AlliedBarton security officers employed at the Philadelphia Museum of Art voted during the weekend to join the independent Philadelphia Security Officers Union.

By a vote of 68-55, the guards agreed to form their first formal collective-bargaining unit at the museum since city employees provided museum security more than 17 years ago. Amid an early-1990s budget crunch, then-Mayor Ed Rendell outsourced the security work to contractors.

The vote was held Friday and Saturday.

"I really love the Art Museum, and most of us do," union supporter and museum guard Bernardo Dickerson said yesterday, after public announcement of the election results.

"This victory will make our jobs worth having. It will make the museum both a better place to work and a better museum."

AlliedBarton, of Conshohocken, supplies security services nationwide and to many major institutions in the region. It employs about 130 guards at the museum, roughly 80 percent of the security force.

The guards are paid $10.03 an hour. In 1992, when guards were members of a municipal union, they received up to $14 an hour plus benefits, organizers said.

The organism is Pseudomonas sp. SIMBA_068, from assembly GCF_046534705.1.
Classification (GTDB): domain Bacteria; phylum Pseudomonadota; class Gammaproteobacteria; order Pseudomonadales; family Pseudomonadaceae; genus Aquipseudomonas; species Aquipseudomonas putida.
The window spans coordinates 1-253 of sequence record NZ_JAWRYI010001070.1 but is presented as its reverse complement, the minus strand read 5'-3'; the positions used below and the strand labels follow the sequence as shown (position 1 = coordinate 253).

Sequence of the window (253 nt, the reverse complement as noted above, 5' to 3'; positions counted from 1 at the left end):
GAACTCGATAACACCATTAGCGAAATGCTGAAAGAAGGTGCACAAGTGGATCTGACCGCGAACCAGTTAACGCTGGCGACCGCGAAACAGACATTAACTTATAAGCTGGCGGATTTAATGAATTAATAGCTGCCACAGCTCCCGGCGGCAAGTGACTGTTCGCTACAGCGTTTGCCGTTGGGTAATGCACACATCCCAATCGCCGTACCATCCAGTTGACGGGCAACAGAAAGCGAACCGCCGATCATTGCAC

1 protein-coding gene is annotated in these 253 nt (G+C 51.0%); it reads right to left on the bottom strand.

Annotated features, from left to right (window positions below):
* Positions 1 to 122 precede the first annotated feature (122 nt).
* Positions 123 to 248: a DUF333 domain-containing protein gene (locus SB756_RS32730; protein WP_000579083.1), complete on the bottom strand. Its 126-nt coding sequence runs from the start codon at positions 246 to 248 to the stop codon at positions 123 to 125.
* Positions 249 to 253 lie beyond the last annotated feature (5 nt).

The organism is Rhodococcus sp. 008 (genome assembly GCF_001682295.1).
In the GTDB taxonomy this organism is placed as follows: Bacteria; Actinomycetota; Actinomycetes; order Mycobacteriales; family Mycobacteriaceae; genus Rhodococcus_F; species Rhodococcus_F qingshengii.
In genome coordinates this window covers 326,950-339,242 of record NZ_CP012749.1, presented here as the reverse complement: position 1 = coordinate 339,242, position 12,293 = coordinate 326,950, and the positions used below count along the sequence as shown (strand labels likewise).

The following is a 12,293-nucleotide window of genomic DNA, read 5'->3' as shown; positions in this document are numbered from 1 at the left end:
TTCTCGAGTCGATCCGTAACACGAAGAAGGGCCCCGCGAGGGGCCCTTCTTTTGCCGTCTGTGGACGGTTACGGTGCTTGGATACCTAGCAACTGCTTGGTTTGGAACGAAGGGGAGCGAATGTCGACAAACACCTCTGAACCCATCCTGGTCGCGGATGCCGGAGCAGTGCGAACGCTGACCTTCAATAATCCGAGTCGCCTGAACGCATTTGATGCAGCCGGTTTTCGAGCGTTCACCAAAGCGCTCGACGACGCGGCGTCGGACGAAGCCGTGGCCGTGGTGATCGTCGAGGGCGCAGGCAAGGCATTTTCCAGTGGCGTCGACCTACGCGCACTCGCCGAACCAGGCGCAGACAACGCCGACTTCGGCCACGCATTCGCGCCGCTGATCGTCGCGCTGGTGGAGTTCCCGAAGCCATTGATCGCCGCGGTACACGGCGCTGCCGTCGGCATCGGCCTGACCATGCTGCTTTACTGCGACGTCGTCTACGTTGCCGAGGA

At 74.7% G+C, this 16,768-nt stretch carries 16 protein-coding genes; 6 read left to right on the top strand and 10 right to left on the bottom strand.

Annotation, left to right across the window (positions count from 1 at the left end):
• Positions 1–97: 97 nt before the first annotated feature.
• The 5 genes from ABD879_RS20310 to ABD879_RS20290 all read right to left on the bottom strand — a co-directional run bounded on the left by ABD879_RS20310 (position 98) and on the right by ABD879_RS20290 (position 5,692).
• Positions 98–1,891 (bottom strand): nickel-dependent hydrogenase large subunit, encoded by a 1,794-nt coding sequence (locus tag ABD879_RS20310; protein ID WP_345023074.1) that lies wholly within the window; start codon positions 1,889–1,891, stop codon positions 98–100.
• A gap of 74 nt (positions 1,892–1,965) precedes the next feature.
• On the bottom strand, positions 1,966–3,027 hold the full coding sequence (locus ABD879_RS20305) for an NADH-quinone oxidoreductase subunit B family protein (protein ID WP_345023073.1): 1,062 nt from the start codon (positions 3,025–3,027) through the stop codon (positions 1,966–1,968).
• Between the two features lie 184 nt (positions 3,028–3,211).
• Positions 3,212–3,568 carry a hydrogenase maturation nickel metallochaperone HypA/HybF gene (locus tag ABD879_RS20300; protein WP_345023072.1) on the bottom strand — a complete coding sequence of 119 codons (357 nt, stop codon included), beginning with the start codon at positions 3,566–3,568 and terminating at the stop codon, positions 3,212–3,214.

Lawrence Rubin, an AlliedBarton spokesman, said the company respected its "employees' right to freely choose to be represented by a union."

In a e-mail, Rubin wrote: "We look forward to working with the new union as we continue to provide our security officers with a fair wage and benefits program, and to continue to employ the best-qualified, best-trained security officers to serve visitors at the Philadelphia Museum of Art."

A spokesman for the Art Museum echoed the AlliedBarton comment and said that the museum, which does not directly employ the guards, had maintained a neutral posture during the union drive.

"The museum is not, and has not been, a party to this matter and will not be involved in the next steps," Norman Keyes, the museum spokesman, wrote in an e-mail yesterday. "The next steps are between AlliedBarton, its employees, and the union."

Fabricio Rodriguez, executive director of Jobs With Justice, which has assisted officers in the union effort, said the union campaign took two years before coming to fruition.

"The important thing is that we won," he said yesterday, adding that AlliedBarton and the union must put together a timetable for talks.

Dickerson said bread-and-butter issues were at the top of the list for discussions.

"A livable wage is the number-one issue," he said. "Also, affordable health care. And just the general lack of respect for guards."